Day of the Dead (Blu-ray)
Shout! Factory / 1985 / 101 mins / UR
Of all the films in zombie master George A. Romero's "Dead Series," none have divided critics and fans as much as 1985's DAY OF THE DEAD. Building from 1968's genre defining NIGHT OF THE LIVING DEAD and 1978's enormously popular sequel DAWN OF THE DEAD, one would think Romero would be given carte blanche to wrap up what was then a trilogy by any film studio in town. Romero had spoken about how DAY OF THE DEAD would not only be a gigantic end to his undead saga but would be "the GONE WITH THE WIND of zombie films" period. He only needed $7 million and be able to release the movie unrated to see his apocalyptic vision come to fruition. Not a single studio agreed to it. Ultimately Romero was able to secure half his desired budget, 3.5 million, which forced him to drastically scale down and rewrite his epic.
Romero's zombies may be slow, but they have certainly won the war when DAY OF THE DEAD opens. The living exist as small isolated groups, scattered to the winds unable to communicate with each other. In an underground storage facility in Florida, we find our group of scientists and soldiers eking out an existence while still desperately trying to find a cure for the undead plague. Dr. Sarah Bowman (Lori Cardille) is the only voice of reason and sanity in this tense group where the scientists, led by the questionably sane Dr. Logan (Richard Liberty) are constantly bullied and threatened by the remaining military presence, led by the psychotic Captain Rhodes (Joseph Pilato.) Between the never-ending zombie threat outside and the pressure-cooker environment underground, the chances of humanity surviving this dark day are slim at best.
No, DAY OF THE DEAD is not the GONE WITH THE WIND of zombie films. It is much more akin to the original NIGHT OF THE LIVING DEAD than, say, WORLD WAR Z. The bulk of the movie takes place in one indoor location and the cast is small, just like in his previous two entries, but the sense of dread and doom that seemed insurmountable but fightable in NIGHT and DAWN is all but a certainty here. The story is no longer about fighting zombies and trying to restore normality. We lost, plain and simple. This is about trying to survive in a world that is broken and inhabited by nothing but hostility.
Romero himself has stated that DAY OF THE DEAD is his favorite of the original trilogy and while I won't go that far I will back this entry 100%. It is a very good and entertaining installment and far better than all the subsequent movies in the series. Cardille delivers a very likable character and a great voice of reason while Pilato is a terrifyingly energetic ball of crazy for her to play off of. But the true stars of DAY OF THE DEAD are Tom Savini's amazing special effects and Sherman Howard's zombie Bub.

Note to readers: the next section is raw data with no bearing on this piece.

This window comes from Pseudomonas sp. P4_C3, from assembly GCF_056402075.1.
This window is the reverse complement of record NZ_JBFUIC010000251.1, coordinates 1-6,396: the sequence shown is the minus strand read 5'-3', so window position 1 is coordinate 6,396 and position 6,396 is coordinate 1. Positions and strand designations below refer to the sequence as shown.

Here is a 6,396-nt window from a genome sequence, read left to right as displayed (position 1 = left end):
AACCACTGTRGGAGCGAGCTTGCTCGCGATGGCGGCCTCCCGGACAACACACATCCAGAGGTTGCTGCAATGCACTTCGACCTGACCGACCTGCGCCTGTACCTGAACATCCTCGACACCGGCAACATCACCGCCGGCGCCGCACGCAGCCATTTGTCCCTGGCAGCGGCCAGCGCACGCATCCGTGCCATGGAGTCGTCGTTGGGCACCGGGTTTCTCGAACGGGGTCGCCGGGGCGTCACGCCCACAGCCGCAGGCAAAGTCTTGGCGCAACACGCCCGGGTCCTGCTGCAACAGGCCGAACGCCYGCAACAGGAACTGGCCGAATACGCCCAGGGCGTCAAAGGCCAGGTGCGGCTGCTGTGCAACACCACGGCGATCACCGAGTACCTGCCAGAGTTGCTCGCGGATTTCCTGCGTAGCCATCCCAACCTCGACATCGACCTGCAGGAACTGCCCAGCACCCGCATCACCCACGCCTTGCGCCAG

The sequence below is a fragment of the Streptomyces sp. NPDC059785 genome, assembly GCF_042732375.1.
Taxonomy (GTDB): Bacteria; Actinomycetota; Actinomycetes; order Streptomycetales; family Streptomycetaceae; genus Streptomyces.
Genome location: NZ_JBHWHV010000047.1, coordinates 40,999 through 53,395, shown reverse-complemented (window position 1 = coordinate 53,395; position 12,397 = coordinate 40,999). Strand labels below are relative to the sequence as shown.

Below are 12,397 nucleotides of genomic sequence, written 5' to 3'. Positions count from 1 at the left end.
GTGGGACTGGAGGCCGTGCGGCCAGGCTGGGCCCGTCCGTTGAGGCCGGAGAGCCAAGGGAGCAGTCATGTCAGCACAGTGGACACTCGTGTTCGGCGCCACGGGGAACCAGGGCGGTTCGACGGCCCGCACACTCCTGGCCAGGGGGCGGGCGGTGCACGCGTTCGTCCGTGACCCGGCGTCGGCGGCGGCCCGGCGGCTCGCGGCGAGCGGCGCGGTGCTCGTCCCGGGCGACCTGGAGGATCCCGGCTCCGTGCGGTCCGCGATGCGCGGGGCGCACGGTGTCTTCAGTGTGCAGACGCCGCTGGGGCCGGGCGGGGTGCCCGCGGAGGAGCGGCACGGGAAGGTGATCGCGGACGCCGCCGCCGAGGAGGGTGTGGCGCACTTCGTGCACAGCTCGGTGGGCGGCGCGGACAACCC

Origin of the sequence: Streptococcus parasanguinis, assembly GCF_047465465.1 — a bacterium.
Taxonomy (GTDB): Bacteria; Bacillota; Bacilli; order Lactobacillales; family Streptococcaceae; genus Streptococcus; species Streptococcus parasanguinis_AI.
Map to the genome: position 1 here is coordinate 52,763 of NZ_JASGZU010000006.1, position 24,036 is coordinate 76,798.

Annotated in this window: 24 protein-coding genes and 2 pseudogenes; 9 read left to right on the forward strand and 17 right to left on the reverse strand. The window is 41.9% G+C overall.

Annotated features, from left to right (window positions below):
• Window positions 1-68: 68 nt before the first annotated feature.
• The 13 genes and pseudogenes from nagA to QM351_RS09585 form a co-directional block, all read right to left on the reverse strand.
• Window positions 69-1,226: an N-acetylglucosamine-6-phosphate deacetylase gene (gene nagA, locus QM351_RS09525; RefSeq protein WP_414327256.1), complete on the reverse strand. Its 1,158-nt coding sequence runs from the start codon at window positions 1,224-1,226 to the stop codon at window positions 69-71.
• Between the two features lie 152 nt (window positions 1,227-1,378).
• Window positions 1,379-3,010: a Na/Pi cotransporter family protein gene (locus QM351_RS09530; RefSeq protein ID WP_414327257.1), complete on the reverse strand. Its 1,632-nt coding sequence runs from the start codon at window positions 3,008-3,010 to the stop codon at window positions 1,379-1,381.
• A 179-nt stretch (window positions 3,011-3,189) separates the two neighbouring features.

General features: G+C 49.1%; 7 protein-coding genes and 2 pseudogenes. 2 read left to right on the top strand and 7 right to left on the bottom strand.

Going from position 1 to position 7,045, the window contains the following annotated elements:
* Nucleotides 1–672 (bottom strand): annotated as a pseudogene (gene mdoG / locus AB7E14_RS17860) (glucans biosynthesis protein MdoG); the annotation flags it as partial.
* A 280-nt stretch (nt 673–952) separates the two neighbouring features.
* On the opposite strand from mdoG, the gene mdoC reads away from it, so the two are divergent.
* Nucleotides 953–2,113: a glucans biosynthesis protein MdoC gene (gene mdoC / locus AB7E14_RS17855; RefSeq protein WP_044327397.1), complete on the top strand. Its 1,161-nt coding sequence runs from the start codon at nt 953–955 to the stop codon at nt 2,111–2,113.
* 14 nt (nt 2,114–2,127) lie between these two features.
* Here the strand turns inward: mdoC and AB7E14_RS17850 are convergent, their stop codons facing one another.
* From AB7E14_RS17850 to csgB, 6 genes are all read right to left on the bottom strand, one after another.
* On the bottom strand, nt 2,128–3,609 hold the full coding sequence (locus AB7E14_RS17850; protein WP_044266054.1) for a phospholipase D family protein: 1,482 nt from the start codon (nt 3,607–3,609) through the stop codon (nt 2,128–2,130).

Savini's make-up effects for DAY OF THE DEAD have yet to be topped, and I'm including the magnificent work done on "The Walking Dead." All of the effects in this movie are practical and some of the imagery, particularly the nightmare vision of a zombie standing up halfway through an autopsy, are some of the best ever filmed. Savini has proved himself the master zombie maker in several films but DAY has to be his greatest achievement.
In the cinematic world of memorable zombies there is only Bub. The undead are more often than not shown as a faceless (sometimes literally) force of nature, but Sherman Howard infused Dr. Logan's favorite test subject with such pathos and emotion that he can stand and shamble right next to Boris Karloff's Frankenstein Monster as one of the most beloved undead creatures of the movies.
The new anamorphic 1.78 transfer is very nice, though not perfect. Colors are well saturated (those reds certainly pop!) and the source print is almost flawless (a few black specks over the opening credits are the only noticeable defects.) The film, however, still has a very soft look to it. Film grain is evident and under control giving DAY OF THE DEAD an excellent filmic texture, but detail is just mediocre. This is the best the film has ever looked on home video but there is still a little room for improvement.
The DTS-HD Master Audio 2.0 mono soundtrack is crystal clear. The film would probably benefit from a 5.1 surround re-mix (to open up the cave chase in the last act, certainly) but what is here is a superb presentation of what we heard in 1985.
A very nice package of supplements ports over many (but not all) of the goodies from Anchor Bay's 2-disc DVD release and adds a couple new tidbits to tantalize fans.
The crown jewel of the goodie package is the brand new 85 minute documentary "World's End: The Legacy of DAY OF THE DEAD." Pretty much every surviving key actor and filmmaker chimes in with stories on the production and how the movie has changed their lives. Absolutely must see awesomeness here.
The other new featurette is "Underground: A Look into the DAY OF THE DEAD mines." Our host Ed Demko takes us on a tour of the Wampum Mines today (which look almost untouched since the film was shot) and has fun recreating famous lines.
From the Anchor Bay DVD, we get both commentary tracks (one with Romero, Special Make-up Effects Master Tom Savini, Production Designer Cletus Anderson and actress Lori Cardille and one with filmmaker Roger Avary running solo.
"Behind the Scenes Footage from Special Make-up Effects Creator Tom Savini's Achives" shows the great atmosphere and joking around that happened on set in addition to some spectacular make-up.
Four "Photo Galleries" include: "Behind The Scenes," "DAY OF THE DEAD Locations," "Posters and Lobby Cards" and "Miscellaneous."
A collection of theatrical trailers, TV Spots and a promotional video for Wampum Mines rounds out the package.
DAY OF THE DEAD's reputation has significantly improved over the years. Almost 30 years later it plays extremely well and the effects haven't lost an ounce of shock or punch. Recommended!